The rain in Uganda falls mainly on the.. well it just falls everywhere

Days 327/328, Monday/Tuesday 26 and 27 November 2012 – Lake Bunyoni, Uganda

It was a very noisy night with the uber-loud music from somewhere down in the valley below us going until 2:30, I ended up reading in the night as there was no way I was going to be able to sleep. We had an early start planned, but I was up earlier at 5:15; as soon as I heard some claps of thunder, I wanted to get packed down before any rain came. Driver Will wanted to get out early as the traffic in Kampala is notoriously bad so we were on the road for 6:00, it was a tight squeeze out the camp ground and at one point I wasn’t sure we were going to make it !

We made it out of the campground just before rain started, quite lucky I guess as the driveway was steep and dirt and would have been impossible to get up in the wet. We managed to escape the city without too many dramas and stopped at a charity cafe on the equator for breakfast, we had barely got out of the truck and under the cafes awning before the heavens really opened and I experienced a real African down pour.P1020446



I was the only who braved the rain to run up the road to get a quick picture of the equator sign, and no one wanted to pose next to it!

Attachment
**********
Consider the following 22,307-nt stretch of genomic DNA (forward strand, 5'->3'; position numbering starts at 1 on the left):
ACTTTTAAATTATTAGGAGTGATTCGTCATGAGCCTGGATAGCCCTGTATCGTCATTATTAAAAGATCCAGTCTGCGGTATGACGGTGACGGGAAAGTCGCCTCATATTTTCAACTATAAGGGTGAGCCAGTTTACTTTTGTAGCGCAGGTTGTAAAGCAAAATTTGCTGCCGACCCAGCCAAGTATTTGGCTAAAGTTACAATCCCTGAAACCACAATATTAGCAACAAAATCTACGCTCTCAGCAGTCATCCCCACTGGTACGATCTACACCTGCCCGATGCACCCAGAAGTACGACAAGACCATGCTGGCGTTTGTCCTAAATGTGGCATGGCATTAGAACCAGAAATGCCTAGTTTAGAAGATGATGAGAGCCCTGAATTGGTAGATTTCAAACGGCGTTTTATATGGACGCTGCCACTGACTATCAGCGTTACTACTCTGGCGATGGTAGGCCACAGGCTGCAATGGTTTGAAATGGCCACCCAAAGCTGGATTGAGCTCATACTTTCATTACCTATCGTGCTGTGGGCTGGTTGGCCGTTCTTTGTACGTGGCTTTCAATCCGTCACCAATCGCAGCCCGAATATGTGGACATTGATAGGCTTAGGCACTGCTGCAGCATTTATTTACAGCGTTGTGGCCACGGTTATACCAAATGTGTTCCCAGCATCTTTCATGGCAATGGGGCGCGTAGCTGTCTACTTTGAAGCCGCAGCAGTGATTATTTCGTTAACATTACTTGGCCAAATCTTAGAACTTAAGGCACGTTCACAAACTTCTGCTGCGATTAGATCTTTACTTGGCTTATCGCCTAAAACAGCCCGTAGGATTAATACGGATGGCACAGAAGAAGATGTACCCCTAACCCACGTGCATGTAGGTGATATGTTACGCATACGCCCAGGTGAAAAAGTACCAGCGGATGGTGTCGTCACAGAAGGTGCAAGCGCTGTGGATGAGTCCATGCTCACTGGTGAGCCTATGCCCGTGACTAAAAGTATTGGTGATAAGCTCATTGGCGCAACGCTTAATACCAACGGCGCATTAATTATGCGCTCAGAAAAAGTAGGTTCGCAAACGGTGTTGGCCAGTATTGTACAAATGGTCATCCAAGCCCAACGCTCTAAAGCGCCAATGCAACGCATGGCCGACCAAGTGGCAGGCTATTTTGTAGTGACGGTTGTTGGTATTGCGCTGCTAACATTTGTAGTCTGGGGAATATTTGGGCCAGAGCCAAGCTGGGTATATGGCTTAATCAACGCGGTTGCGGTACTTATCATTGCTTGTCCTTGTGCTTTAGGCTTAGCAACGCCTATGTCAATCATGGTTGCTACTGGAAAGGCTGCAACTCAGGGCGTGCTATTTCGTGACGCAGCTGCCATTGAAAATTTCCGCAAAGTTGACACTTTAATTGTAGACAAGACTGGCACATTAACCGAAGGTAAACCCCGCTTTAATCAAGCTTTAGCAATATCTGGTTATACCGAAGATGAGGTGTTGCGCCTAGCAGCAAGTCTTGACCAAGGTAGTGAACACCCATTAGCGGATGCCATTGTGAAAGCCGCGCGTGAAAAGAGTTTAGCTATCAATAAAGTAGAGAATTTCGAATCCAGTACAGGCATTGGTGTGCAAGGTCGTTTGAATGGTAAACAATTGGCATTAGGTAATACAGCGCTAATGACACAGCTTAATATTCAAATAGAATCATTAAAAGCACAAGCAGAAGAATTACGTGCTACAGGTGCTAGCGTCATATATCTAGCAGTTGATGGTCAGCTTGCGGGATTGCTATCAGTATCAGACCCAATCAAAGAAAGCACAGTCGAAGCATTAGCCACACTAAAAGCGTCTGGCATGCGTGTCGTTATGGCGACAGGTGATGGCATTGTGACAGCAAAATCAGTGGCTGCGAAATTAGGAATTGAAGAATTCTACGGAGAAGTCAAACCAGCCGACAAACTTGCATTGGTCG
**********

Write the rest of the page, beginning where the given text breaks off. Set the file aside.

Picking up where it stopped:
The rain slowed and finally stopped as we drove but it got quite cold, at one stop I put my polypro, beanie and some socks on in an attempt to keep warm.

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As seems to be the norm in Eastern Africa there were a lot of road works happening, in some cases the roads were just dug up for miles and mile, I loved the hand painted sign !



I also really like the long horn cows, I haven’t really seen many of them before, and have never seen them close enough to take pictures of, but the horns on some of them are massive. This is a heavily cropped shot taken out the window, so hardly a classic, but you can see the horns !


We stopped for lunch at a cafe and found they had no power, but they did let us use their tables and chairs and have our own lunch, which was nice – we gave them the left-over food when we had finished. The road started to climb soon after lunch and just seemed to go on and on, through road work after road work, through mud and over speed bumps. Outside it all looked very tropical, in reality it was wet and cold !IMG 5897

We turned off to Lake Bunyani at the town of Kimable.


The sign said 8km, which seems such a short distance until you see the road ! it is very narrow, very rough, muddy and after a section of flat – climbed yet further into the hills.

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I was surprised we made it to the top! We stopped to take photos down towards the lake.

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It was 2.5kms from the top down to the lake, after about 100 metres it was deemed to unsafe for us passengers to continue and we were advised to get out the truck. The road was quite slippery and steep and a 16ton truck steers like a stone on ice. You can see in the first photo where it had been sliding down the hill, Will was a brave man…